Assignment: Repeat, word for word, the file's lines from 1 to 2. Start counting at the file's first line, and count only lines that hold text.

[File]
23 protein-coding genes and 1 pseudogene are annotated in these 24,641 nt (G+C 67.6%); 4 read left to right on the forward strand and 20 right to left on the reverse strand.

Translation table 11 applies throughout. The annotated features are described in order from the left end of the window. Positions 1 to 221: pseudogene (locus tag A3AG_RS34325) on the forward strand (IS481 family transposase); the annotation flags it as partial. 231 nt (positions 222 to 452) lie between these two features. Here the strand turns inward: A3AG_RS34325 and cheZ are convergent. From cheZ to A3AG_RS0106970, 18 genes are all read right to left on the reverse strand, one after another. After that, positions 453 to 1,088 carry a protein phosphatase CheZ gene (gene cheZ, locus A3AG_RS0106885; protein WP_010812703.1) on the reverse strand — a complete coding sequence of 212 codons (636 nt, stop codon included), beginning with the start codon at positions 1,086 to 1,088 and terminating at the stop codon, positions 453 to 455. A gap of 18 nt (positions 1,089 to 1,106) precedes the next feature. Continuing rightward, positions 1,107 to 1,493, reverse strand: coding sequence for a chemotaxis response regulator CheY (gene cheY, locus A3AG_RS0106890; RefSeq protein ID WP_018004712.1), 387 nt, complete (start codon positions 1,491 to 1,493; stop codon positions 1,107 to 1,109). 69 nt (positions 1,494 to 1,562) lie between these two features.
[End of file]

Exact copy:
23 protein-coding genes and 1 pseudogene are annotated in these 24,641 nt (G+C 67.6%); 4 read left to right on the forward strand and 20 right to left on the reverse strand.

Translation table 11 applies throughout. The annotated features are described in order from the left end of the window. Positions 1 to 221: pseudogene (locus tag A3AG_RS34325) on the forward strand (IS481 family transposase); the annotation flags it as partial. 231 nt (positions 222 to 452) lie between these two features. Here the strand turns inward: A3AG_RS34325 and cheZ are convergent. From cheZ to A3AG_RS0106970, 18 genes are all read right to left on the reverse strand, one after another. After that, positions 453 to 1,088 carry a protein phosphatase CheZ gene (gene cheZ, locus A3AG_RS0106885; protein WP_010812703.1) on the reverse strand — a complete coding sequence of 212 codons (636 nt, stop codon included), beginning with the start codon at positions 1,086 to 1,088 and terminating at the stop codon, positions 453 to 455. A gap of 18 nt (positions 1,089 to 1,106) precedes the next feature. Continuing rightward, positions 1,107 to 1,493, reverse strand: coding sequence for a chemotaxis response regulator CheY (gene cheY, locus A3AG_RS0106890; RefSeq protein ID WP_018004712.1), 387 nt, complete (start codon positions 1,491 to 1,493; stop codon positions 1,107 to 1,109). 69 nt (positions 1,494 to 1,562) lie between these two features.